copyExclusionsFromBonds() that sets up those exclusions. That would at
least get you up and running to play with the system.
--------
Joshua A. Anderson, Ph.D.
Research Area Specialist Sr - Chemical Engineering Department,
University of Michigan

skne...@ameslab.gov

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Jun 9, 2009, 2:46:30 PM6/9/09
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Josh, many thanks for this suggestion. I think I'll do it, as I really
don't care if extra pair forces are calculated. The energy will be
off, but at the moment I am after the structure, and I don't care much
about the observables.

skne...@ameslab.gov

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Jun 10, 2009, 11:29:27 AM6/10/09
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Hi All,

This seems to be a general GCC 4.4 vs. CUDA problem.

I have just upgraded to Fedora 11 (it killed the MBR on one of my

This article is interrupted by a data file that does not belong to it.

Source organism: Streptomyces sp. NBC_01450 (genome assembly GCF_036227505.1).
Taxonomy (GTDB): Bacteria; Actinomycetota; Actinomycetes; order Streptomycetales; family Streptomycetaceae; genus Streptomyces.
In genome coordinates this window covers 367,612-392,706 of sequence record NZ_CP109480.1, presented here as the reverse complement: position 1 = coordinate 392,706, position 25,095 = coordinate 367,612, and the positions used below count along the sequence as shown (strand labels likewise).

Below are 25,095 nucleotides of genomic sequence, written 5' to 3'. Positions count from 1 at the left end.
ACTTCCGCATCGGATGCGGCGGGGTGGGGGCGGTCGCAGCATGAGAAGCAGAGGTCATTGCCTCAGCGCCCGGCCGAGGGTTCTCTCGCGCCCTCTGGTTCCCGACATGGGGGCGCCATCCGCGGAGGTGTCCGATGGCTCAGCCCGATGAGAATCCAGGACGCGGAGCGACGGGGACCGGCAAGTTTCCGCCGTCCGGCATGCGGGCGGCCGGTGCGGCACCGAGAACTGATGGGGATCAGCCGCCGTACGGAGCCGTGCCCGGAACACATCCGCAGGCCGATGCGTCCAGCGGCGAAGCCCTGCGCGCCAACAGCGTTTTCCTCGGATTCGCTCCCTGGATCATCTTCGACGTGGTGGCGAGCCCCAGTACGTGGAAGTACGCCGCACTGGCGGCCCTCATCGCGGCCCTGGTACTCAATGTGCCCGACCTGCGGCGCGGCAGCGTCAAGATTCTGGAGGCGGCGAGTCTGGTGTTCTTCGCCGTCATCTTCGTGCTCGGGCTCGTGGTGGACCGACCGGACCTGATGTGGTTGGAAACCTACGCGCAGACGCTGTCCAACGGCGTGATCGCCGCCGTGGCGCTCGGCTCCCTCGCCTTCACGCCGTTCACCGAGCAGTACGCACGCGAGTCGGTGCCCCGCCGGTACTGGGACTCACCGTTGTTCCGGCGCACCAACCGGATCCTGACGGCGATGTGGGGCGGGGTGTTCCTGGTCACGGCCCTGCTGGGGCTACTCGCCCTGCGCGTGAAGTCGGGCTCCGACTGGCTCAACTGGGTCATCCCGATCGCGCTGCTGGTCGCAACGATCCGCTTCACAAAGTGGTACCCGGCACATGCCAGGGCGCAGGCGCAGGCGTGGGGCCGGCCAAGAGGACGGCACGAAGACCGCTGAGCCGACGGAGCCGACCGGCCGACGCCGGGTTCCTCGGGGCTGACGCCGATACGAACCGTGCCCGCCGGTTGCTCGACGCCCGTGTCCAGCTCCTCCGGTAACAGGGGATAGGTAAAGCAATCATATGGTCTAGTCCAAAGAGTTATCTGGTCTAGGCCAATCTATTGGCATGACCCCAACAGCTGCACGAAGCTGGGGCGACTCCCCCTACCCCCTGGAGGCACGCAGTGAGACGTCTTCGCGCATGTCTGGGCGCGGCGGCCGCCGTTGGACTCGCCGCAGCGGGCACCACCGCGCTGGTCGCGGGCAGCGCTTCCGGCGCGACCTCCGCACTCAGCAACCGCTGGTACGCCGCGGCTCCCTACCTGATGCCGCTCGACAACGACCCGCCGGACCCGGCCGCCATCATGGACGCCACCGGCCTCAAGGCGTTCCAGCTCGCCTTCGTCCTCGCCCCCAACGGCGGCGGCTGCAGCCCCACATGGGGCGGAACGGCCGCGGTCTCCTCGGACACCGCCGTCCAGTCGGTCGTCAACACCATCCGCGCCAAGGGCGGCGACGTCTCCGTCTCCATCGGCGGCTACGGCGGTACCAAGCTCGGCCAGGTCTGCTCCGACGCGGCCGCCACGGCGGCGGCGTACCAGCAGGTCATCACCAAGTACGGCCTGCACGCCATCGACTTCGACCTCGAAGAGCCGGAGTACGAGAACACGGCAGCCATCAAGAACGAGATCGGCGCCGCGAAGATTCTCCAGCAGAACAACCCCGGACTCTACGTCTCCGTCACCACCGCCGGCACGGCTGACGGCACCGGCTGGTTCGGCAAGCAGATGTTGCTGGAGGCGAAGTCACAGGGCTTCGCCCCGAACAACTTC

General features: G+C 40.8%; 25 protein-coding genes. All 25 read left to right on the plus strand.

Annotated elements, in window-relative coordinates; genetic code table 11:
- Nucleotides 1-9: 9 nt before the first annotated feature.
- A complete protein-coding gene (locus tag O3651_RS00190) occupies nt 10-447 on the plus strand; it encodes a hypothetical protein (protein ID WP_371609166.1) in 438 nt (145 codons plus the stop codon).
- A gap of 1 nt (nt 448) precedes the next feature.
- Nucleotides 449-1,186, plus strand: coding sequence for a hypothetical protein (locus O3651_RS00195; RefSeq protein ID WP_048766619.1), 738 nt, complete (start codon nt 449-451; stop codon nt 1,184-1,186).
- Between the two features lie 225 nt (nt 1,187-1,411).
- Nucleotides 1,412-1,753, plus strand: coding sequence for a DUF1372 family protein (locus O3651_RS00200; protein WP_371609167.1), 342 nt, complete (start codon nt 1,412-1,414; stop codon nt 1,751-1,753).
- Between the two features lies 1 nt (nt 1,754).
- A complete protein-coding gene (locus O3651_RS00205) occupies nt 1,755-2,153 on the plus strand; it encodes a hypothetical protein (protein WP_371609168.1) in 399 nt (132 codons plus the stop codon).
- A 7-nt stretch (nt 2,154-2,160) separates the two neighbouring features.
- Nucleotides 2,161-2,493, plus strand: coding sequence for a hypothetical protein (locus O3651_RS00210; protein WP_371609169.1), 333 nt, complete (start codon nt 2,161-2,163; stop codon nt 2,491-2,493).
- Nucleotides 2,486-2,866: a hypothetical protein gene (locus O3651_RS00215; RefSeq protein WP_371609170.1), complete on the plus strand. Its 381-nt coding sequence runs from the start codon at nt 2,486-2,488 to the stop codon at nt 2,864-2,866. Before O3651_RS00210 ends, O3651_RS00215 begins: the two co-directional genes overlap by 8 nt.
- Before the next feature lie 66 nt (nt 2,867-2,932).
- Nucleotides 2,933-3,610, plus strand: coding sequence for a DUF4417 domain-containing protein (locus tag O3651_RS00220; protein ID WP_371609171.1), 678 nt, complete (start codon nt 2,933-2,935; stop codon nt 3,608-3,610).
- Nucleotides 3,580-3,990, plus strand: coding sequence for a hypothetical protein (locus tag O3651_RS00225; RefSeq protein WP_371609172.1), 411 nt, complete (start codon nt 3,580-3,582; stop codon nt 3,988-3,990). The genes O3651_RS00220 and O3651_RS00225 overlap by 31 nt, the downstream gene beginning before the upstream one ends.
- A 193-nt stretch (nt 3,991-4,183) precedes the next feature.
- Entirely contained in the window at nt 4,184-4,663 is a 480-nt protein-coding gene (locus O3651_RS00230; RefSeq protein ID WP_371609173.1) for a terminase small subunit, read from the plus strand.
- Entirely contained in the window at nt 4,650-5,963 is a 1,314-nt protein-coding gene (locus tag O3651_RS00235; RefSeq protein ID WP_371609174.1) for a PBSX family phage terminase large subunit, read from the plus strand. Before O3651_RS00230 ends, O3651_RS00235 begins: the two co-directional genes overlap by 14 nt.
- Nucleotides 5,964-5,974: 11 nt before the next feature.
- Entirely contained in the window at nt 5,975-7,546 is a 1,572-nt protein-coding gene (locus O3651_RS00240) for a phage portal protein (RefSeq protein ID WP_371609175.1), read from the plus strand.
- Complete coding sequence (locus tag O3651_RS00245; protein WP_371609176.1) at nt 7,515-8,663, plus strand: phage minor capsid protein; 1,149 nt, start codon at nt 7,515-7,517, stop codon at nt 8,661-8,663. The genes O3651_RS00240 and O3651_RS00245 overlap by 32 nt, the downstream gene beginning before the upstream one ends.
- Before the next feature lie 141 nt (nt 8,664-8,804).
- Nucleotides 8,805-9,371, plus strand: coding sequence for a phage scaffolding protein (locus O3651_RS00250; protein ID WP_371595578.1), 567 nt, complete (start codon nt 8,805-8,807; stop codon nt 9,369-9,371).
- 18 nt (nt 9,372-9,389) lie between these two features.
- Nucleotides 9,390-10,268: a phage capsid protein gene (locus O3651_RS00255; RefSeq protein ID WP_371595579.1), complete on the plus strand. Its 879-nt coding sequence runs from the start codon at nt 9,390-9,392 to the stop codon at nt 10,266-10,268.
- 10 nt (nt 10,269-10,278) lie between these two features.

boxes, but that is a totally different story) which comes with GCC 4.4.

If I try to compile HOOMD, or any of NVIDIA_CUDA_SDK examples (both
CUDA 2.1 and CUDA 2.2) I get the following error message:

/opt/cuda/bin/../include/math_functions.h:404: error: inline function
?int __signbit(double)? cannot be declared weak
/opt/cuda/bin/../include/math_functions.h:409: error: inline function
?int __signbitf(float)? cannot be declared weak
/usr/include/bits/mathcalls.h:350: error: inline function ?int
__signbit(double)? cannot be declared weak
/usr/include/bits/mathcalls.h:350: error: inline function ?int
__signbitf(float)? cannot be declared weak
/usr/include/bits/mathcalls.h:350: error: inline function ?int
__signbitl(long double)? cannot be declared weak
/usr/include/bits/mathinline.h:36: error: inline function ?int
__signbitf(float)? cannot be declared weak